Special bond is a security conditioned to answer the judgment of the court.[i] According to Fed. R. Civ. P. Supp. Admiralty Rule E (5)(a)[ii], in an admiralty suit, when an order for maritime attachment and garnishment or process in rem is issued, the implementation of such process can be stayed and the property can be released. This stay or release can be obtained by giving adequate security which is approved by:
- The court or clerk; or
- Stipulation of the parties who is answerable to the court or any appellate court in action.
The parties can specify the amount and nature of the security that has to be deposited for releasing the property. If the parties refuse to specify the security amount, then the court will fix the principal sum of the bond. The amount fixed by the court must be sufficient enough to cover the amount of the plaintiff’s claim including accrued interest and costs. The principal sum must not exceed:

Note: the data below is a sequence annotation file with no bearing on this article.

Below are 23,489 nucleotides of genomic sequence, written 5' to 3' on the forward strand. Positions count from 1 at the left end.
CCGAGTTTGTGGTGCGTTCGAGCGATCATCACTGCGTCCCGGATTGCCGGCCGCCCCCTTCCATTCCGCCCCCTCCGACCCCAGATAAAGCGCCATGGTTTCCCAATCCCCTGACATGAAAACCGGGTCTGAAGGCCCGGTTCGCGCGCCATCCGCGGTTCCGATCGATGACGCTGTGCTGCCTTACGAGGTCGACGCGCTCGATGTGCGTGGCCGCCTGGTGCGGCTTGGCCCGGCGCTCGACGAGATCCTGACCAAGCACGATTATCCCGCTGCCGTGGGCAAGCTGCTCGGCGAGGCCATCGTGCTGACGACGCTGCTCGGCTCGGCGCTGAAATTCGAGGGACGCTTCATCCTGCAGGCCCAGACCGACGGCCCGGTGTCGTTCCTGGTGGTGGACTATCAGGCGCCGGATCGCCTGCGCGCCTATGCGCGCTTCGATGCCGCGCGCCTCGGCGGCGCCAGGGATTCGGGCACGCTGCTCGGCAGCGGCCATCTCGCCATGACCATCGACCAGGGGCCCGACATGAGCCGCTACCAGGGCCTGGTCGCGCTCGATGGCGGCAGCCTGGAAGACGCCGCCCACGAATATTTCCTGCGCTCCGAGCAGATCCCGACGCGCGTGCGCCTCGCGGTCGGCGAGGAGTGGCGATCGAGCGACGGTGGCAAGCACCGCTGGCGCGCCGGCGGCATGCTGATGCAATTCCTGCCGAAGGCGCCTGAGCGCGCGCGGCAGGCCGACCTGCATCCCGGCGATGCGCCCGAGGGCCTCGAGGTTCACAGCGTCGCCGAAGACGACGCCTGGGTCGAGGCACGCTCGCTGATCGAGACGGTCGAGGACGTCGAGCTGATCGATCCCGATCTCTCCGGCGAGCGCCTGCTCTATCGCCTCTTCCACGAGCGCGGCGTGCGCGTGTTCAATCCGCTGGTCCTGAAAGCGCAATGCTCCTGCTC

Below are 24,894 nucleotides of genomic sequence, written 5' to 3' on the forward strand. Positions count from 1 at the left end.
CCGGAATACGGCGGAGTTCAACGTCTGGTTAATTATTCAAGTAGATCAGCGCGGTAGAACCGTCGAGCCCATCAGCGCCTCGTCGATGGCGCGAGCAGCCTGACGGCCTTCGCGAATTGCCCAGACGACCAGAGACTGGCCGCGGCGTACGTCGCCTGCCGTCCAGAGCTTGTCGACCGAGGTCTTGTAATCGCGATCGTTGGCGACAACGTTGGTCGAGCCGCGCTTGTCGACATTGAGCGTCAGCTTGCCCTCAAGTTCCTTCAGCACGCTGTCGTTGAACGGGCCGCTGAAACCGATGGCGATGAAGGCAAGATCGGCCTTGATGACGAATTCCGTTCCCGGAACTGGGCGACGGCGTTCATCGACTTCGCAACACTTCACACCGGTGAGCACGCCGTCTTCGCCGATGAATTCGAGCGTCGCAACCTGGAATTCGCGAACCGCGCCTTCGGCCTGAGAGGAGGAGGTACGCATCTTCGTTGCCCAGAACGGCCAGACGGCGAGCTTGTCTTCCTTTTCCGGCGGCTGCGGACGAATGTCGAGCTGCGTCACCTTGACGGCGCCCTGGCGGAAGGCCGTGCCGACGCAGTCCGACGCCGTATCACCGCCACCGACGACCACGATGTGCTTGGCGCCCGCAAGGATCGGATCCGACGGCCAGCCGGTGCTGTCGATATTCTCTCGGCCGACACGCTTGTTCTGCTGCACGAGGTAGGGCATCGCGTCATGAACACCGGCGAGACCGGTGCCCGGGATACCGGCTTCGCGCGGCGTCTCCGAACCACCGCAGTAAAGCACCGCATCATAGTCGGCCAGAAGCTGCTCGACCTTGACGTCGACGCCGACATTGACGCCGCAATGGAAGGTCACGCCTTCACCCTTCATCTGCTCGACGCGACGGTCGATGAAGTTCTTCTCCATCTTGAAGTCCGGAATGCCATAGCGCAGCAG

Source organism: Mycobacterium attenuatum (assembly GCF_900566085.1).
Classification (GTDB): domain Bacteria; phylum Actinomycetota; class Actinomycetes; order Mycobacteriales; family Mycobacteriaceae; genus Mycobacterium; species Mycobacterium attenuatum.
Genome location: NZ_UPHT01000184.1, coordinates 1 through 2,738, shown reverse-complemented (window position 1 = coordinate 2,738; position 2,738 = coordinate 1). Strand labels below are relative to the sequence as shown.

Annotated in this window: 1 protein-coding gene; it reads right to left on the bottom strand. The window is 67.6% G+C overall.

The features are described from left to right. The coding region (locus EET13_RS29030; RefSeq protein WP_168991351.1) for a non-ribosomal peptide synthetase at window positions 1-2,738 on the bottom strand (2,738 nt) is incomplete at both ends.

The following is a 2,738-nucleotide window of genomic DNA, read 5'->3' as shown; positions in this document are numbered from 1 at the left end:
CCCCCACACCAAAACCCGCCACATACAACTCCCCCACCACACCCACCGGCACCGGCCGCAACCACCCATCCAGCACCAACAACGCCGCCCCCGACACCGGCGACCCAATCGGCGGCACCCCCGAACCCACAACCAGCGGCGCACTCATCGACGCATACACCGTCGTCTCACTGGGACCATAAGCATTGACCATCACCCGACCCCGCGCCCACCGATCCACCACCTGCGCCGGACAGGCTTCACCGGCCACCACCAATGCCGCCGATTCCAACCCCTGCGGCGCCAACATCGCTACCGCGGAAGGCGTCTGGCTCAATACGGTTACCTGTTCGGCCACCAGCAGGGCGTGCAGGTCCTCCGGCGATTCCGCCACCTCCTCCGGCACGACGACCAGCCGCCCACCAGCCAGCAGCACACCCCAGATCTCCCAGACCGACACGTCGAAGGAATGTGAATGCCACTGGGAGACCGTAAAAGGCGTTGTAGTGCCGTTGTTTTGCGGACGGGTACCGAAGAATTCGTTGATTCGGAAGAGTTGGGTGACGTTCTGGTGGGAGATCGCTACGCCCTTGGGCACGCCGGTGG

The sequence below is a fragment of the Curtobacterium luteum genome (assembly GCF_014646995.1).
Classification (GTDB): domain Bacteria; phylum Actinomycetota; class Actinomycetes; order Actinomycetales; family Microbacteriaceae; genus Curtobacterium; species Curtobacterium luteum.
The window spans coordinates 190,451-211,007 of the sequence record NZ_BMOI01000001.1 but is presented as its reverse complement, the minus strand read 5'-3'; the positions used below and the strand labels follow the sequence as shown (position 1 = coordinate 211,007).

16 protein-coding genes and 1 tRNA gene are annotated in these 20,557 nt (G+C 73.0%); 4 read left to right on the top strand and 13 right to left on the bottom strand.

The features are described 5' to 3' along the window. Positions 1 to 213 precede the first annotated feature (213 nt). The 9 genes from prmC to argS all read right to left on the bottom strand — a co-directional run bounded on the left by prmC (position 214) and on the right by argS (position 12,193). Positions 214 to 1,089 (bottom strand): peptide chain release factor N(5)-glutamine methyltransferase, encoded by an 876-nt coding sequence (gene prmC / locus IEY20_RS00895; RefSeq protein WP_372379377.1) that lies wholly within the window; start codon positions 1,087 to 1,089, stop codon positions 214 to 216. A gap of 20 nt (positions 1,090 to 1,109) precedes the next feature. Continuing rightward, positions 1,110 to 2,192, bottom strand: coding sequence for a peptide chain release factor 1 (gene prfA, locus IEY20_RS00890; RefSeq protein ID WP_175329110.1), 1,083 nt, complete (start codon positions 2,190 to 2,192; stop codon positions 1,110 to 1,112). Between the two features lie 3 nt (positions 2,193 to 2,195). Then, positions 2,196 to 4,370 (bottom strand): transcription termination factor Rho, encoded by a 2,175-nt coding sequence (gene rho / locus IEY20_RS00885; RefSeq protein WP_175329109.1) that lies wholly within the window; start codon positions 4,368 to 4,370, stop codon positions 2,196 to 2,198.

- Twice the amount of the plaintiff’s claim; or
- The value of the property on due appraisement, whichever is smaller.
The bond or stipulation will carry the condition for the payment of the principal sum and an interest at six per cent per annum.[iii]
A special bond acts as security only to the particular claim of the plaintiff for which the bond is given. The bond will never secure the claims or satisfy the judgments obtained by other persons who intervene in the suit after the bond has been given by the plaintiff and the vessel is released.[iv]
[i] Gerard Constr., Inc. v. Motor Vessel Virginia, 480 F. Supp. 488, 490 (W.D. Pa. 1979)
[ii] USCS Admiralty and Maritime Claims R E
[iv] The Willamette, 70 F. 874, 880 (9th Cir. Wash. 1895)